Hannah Fleck, PE, LEED AP BD+C | Civil Engineer & Sustainability Lead
There's a Chinese proverb that asks when's the best time to plant a tree.
The answer: 20 years ago
I came across this reading The Overstory by Richard Powers on the same day I spoke with Bill Kincius, Manager of Urban Forestry within the Department of Public Works for the City of Indianapolis. The proverb seemed to fit Bill's overall message which was that while a tree can easily be removed, the real benefits that trees provide don't start having a significant impact until 7 to 10 years into their life cycle. The following is a summary of my conversation with Bill that took place December 02, 2020.
I asked Bill to describe his work as the Manager of Urban Forestry. He said his department's primary responsibility is to balance risk management associated with potential damage caused by trees and the protection of a natural resource that offers many ecosystem services to humans. This balancing act is performed by fielding complaints filed with the Mayor's Action Center and other forms of communication including an App called RequestIndy.
The protection of our urban tree canopy in the public right-of-way and public parks is regulated through the Municipal Code of Indianapolis-Marion County which protects flora in public spaces and has been in place since 1975. Any work in the right-of-way or public parks has to be reviewed through a Flora Permit reviewed by the Department of Bureau and Neighborhood Services (BNS) to ensure that tree removal, trimming, and mitigation are done according to the ordinance.
Bill emphasized that tree work is technical and shouldn't be done by inexperienced tree workers. Noting while most anyone can purchase a chainsaw there is a lack of understanding about the complexity of a tree's anatomy. The lack of understanding is problematic for people who are trying to maintain their own trees and also for designers who are working with and around trees on land development projects.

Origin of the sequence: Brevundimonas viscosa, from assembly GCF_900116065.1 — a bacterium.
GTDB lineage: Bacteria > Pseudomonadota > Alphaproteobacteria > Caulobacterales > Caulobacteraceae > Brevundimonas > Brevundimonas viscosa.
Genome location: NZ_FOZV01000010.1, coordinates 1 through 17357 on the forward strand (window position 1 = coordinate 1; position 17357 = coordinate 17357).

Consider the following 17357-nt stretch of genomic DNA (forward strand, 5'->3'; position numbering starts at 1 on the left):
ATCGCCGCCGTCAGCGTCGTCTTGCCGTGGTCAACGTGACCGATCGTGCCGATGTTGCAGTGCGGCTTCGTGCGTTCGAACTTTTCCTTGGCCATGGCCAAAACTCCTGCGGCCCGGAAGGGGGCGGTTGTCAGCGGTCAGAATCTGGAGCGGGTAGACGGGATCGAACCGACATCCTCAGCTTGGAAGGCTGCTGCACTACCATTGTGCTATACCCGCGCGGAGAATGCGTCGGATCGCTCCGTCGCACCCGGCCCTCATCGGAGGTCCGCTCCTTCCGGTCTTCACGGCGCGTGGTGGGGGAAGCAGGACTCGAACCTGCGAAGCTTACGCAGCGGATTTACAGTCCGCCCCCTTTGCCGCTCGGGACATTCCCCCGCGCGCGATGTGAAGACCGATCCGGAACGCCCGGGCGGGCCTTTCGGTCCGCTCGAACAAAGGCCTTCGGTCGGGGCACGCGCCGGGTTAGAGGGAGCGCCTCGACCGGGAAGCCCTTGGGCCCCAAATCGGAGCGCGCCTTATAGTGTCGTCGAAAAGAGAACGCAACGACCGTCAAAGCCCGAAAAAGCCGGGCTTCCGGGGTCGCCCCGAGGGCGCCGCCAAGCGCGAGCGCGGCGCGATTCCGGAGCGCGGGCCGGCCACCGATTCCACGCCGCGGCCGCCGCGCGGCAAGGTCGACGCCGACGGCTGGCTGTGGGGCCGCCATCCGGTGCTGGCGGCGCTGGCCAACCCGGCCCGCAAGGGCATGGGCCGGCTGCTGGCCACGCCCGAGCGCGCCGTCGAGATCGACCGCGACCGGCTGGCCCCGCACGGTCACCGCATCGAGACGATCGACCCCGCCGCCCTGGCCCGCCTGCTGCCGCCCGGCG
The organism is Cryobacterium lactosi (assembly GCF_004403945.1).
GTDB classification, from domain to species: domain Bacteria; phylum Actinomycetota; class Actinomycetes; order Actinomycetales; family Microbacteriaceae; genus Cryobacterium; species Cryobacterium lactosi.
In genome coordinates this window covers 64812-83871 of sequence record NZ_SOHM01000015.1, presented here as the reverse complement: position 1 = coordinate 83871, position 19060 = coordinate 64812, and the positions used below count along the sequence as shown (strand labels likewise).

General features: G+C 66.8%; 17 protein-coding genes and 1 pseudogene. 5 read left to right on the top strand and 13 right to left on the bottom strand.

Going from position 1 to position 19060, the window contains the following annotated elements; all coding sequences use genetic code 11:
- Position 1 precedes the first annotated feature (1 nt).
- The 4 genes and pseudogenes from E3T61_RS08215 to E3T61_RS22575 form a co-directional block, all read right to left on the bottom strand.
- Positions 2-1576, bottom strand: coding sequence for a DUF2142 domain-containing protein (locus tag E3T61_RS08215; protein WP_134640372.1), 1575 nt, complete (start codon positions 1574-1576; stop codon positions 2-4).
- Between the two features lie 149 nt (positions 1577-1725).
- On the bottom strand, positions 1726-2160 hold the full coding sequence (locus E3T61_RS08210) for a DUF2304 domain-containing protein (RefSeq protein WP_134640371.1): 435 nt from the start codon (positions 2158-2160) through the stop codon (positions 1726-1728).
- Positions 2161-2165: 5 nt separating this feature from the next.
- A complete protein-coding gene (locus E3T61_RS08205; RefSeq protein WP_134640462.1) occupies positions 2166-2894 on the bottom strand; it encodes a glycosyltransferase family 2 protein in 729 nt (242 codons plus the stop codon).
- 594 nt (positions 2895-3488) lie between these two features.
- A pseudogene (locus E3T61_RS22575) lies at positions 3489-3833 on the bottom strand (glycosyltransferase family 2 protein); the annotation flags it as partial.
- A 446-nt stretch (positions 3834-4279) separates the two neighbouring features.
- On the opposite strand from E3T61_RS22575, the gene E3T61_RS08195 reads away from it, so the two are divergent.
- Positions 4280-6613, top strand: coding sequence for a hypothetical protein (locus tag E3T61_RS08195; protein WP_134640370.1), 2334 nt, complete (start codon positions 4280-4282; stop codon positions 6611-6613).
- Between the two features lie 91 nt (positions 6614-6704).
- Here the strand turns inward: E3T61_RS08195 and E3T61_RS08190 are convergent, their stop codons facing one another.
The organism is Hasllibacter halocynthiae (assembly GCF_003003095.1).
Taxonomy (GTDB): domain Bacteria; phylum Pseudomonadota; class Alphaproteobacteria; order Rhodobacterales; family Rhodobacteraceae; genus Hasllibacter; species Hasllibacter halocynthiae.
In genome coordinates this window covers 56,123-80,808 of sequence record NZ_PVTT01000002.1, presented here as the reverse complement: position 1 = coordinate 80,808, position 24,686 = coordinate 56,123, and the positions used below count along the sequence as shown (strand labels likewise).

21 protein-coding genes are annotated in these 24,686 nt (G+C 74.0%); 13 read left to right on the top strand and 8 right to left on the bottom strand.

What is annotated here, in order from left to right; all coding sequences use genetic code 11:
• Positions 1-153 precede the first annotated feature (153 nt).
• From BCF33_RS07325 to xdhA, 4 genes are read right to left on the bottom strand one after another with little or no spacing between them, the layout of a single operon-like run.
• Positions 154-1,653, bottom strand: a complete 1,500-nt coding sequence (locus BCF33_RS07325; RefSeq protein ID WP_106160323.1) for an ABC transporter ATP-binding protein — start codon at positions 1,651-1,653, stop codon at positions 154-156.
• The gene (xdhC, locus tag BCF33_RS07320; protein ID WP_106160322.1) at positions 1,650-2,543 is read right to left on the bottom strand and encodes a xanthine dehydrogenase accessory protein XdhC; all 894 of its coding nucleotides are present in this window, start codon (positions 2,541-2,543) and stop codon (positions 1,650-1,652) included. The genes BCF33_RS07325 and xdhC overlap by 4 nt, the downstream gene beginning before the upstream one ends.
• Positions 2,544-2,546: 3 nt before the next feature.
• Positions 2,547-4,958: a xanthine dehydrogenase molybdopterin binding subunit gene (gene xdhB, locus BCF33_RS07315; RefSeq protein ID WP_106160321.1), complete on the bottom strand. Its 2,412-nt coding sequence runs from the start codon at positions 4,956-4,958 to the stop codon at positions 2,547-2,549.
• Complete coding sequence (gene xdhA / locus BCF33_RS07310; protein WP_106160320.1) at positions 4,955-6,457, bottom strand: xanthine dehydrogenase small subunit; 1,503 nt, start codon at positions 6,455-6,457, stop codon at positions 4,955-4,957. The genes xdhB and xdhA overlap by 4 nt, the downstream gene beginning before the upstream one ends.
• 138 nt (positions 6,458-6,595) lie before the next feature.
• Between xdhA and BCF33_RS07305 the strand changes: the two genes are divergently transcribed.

Designers have a few easy opportunities that can really make a difference in the fight to save our urban canopy:
I asked Bill about the benefits or ecosystem services that trees provide to our communities. He said that a big one for Indianapolis is storm water management. A study was performed several years ago that quantified those benefits. He said that the street trees of Indianapolis intercepted 0.5 billion gallons of runoff per year! Those are some hardworking trees. Trees also improve our air quality and increase property values.
We are losing our urban canopy at increasing rates as human activity chews deeper into the natural resources of our state. While the emerald ash borer has made a dent in the canopy by a significant amount humans still are the biggest threat to the trees.
While public trees are protected by the City’s Flora Ordinance, the protection of many of the private trees of Indianapolis is enacted through the Heritage Tree development standard. Bill says those trees are part of Indiana's natural history and are protected by the zoning standards for private property that were adopted in 2014. The Department of Metropolitan Development (DMD) enforces this standard which states that trees of a diameter greater than 18" and of certain species cannot be removed unless absolutely necessary and only if there are additional mitigation measures that must be put into place.
Finally, I asked Bill if he had an artificial or real Christmas tree. He said he's been pulling out the same artificial one for years and hopes to for years to come. If you do purchase a fresh cut tree they can be disposed of in select city parks from December 26-January 31, where they will eventually be turned to mulch.
Visit indy.gov/activity/christmas-tree-disposal to learn more.